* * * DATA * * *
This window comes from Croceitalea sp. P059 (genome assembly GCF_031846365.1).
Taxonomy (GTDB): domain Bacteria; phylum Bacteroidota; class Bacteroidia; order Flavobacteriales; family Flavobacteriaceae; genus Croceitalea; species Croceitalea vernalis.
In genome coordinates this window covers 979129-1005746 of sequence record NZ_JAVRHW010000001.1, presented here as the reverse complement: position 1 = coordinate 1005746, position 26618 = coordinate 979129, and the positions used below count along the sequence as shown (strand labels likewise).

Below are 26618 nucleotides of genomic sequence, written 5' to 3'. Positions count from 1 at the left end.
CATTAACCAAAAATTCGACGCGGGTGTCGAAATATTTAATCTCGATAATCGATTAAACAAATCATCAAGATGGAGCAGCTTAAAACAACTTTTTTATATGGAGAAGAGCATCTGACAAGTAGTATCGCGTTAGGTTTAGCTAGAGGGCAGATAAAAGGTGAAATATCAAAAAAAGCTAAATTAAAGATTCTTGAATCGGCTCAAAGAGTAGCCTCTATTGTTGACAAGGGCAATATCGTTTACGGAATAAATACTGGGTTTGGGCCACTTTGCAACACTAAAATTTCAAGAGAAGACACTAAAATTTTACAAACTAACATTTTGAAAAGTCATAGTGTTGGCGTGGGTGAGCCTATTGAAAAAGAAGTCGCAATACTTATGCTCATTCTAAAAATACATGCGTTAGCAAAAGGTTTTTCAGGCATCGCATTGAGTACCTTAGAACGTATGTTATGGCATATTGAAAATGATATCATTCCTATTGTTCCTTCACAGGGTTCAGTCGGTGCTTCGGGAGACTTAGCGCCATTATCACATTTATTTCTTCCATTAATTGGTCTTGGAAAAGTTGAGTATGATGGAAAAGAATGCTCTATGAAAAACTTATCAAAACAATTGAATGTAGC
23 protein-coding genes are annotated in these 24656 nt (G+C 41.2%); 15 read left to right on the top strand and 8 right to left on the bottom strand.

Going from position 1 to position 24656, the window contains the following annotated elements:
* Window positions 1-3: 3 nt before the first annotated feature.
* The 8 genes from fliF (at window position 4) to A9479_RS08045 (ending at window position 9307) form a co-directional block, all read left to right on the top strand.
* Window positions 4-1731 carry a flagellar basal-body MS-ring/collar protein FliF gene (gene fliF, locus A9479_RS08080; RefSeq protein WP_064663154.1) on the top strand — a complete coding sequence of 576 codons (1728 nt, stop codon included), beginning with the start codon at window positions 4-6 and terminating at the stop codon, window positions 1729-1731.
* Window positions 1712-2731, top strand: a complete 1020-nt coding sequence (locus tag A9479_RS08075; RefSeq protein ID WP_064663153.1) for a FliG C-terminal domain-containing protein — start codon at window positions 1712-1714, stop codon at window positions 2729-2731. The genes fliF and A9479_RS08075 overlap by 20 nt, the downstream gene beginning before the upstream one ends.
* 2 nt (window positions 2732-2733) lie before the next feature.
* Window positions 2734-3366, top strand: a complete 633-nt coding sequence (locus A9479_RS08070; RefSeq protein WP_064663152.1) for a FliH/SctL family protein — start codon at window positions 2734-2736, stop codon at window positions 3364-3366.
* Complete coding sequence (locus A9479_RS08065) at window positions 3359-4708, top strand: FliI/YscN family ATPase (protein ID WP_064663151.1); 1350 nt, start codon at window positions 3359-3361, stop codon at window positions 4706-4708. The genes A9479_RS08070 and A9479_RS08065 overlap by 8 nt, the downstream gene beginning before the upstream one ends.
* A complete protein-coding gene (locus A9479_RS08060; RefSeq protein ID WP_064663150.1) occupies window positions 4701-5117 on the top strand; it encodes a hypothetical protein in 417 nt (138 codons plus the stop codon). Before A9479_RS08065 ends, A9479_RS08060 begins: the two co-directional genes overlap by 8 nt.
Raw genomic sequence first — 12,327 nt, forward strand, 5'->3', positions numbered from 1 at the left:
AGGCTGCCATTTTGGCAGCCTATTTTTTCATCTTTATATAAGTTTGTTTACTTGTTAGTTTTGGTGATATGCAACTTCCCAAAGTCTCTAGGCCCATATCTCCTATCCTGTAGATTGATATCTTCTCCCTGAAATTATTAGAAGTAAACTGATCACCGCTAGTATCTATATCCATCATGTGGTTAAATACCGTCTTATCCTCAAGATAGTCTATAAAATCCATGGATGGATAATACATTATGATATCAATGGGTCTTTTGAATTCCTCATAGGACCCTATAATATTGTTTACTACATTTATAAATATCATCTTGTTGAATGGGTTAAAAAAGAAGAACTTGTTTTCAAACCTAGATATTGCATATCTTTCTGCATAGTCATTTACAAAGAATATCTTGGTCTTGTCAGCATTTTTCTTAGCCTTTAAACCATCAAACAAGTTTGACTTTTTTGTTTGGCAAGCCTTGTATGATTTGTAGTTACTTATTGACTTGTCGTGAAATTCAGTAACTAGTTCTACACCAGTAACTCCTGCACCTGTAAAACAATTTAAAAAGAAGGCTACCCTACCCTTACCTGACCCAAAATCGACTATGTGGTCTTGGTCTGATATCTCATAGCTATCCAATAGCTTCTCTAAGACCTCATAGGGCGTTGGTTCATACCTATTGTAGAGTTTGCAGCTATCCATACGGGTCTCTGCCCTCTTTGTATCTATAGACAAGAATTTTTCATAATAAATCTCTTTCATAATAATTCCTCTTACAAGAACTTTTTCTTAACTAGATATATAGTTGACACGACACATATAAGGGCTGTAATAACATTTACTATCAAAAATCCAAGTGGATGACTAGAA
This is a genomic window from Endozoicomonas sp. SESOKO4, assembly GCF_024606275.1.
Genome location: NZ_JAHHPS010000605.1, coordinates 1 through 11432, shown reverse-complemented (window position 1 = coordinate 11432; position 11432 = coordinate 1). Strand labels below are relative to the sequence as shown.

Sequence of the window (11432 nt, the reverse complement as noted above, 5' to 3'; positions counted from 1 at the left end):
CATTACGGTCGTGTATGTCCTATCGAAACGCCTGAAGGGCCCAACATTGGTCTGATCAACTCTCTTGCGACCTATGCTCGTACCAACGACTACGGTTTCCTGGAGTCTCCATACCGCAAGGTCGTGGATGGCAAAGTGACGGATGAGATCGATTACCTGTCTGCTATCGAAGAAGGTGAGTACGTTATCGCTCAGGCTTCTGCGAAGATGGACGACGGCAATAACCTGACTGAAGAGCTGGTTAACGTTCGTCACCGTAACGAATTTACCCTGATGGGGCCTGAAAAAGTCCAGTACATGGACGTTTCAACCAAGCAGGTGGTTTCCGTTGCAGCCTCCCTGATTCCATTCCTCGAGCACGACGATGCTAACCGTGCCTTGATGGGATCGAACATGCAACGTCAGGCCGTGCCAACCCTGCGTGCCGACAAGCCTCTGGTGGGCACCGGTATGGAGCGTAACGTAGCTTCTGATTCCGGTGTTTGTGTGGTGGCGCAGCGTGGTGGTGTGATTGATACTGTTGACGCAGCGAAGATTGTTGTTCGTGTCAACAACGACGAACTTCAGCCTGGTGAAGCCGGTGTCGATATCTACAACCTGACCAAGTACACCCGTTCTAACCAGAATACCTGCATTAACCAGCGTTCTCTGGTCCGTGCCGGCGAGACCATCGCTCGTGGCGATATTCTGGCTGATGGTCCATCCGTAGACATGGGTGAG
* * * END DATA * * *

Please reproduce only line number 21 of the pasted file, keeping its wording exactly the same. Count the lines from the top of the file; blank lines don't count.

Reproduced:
CATTACGGTCGTGTATGTCCTATCGAAACGCCTGAAGGGCCCAACATTGGTCTGATCAACTCTCTTGCGACCTATGCTCGTACCAACGACTACGGTTTCCTGGAGTCTCCATACCGCAAGGTCGTGGATGGCAAAGTGACGGATGAGATCGATTACCTGTCTGCTATCGAAGAAGGTGAGTACGTTATCGCTCAGGCTTCTGCGAAGATGGACGACGGCAATAACCTGACTGAAGAGCTGGTTAACGTTCGTCACCGTAACGAATTTACCCTGATGGGGCCTGAAAAAGTCCAGTACATGGACGTTTCAACCAAGCAGGTGGTTTCCGTTGCAGCCTCCCTGATTCCATTCCTCGAGCACGACGATGCTAACCGTGCCTTGATGGGATCGAACATGCAACGTCAGGCCGTGCCAACCCTGCGTGCCGACAAGCCTCTGGTGGGCACCGGTATGGAGCGTAACGTAGCTTCTGATTCCGGTGTTTGTGTGGTGGCGCAGCGTGGTGGTGTGATTGATACTGTTGACGCAGCGAAGATTGTTGTTCGTGTCAACAACGACGAACTTCAGCCTGGTGAAGCCGGTGTCGATATCTACAACCTGACCAAGTACACCCGTTCTAACCAGAATACCTGCATTAACCAGCGTTCTCTGGTCCGTGCCGGCGAGACCATCGCTCGTGGCGATATTCTGGCTGATGGTCCATCCGTAGACATGGGTGAG